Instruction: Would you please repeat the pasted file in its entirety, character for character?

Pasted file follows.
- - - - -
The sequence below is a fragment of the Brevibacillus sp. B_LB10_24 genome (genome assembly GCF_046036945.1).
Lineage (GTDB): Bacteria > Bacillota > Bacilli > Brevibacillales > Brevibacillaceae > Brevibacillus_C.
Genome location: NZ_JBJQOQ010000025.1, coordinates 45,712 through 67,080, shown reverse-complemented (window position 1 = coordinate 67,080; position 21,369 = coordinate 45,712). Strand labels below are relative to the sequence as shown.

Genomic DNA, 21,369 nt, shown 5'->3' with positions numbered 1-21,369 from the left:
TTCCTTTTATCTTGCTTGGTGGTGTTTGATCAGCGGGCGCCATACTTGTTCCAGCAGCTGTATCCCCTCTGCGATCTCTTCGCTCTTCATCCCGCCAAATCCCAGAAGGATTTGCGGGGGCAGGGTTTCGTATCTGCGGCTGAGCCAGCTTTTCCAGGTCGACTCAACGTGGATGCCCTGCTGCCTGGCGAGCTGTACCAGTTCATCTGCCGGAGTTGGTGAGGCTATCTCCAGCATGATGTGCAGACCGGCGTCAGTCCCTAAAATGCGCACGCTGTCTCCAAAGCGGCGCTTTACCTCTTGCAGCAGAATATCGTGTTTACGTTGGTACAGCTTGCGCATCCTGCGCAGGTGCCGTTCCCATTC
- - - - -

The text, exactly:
The sequence below is a fragment of the Brevibacillus sp. B_LB10_24 genome (genome assembly GCF_046036945.1).
Lineage (GTDB): Bacteria > Bacillota > Bacilli > Brevibacillales > Brevibacillaceae > Brevibacillus_C.
Genome location: NZ_JBJQOQ010000025.1, coordinates 45,712 through 67,080, shown reverse-complemented (window position 1 = coordinate 67,080; position 21,369 = coordinate 45,712). Strand labels below are relative to the sequence as shown.

Genomic DNA, 21,369 nt, shown 5'->3' with positions numbered 1-21,369 from the left:
TTCCTTTTATCTTGCTTGGTGGTGTTTGATCAGCGGGCGCCATACTTGTTCCAGCAGCTGTATCCCCTCTGCGATCTCTTCGCTCTTCATCCCGCCAAATCCCAGAAGGATTTGCGGGGGCAGGGTTTCGTATCTGCGGCTGAGCCAGCTTTTCCAGGTCGACTCAACGTGGATGCCCTGCTGCCTGGCGAGCTGTACCAGTTCATCTGCCGGAGTTGGTGAGGCTATCTCCAGCATGATGTGCAGACCGGCGTCAGTCCCTAAAATGCGCACGCTGTCTCCAAAGCGGCGCTTTACCTCTTGCAGCAGAATATCGTGTTTACGTTGGTACAGCTTGCGCATCCTGCGCAGGTGCCGTTCCCATTC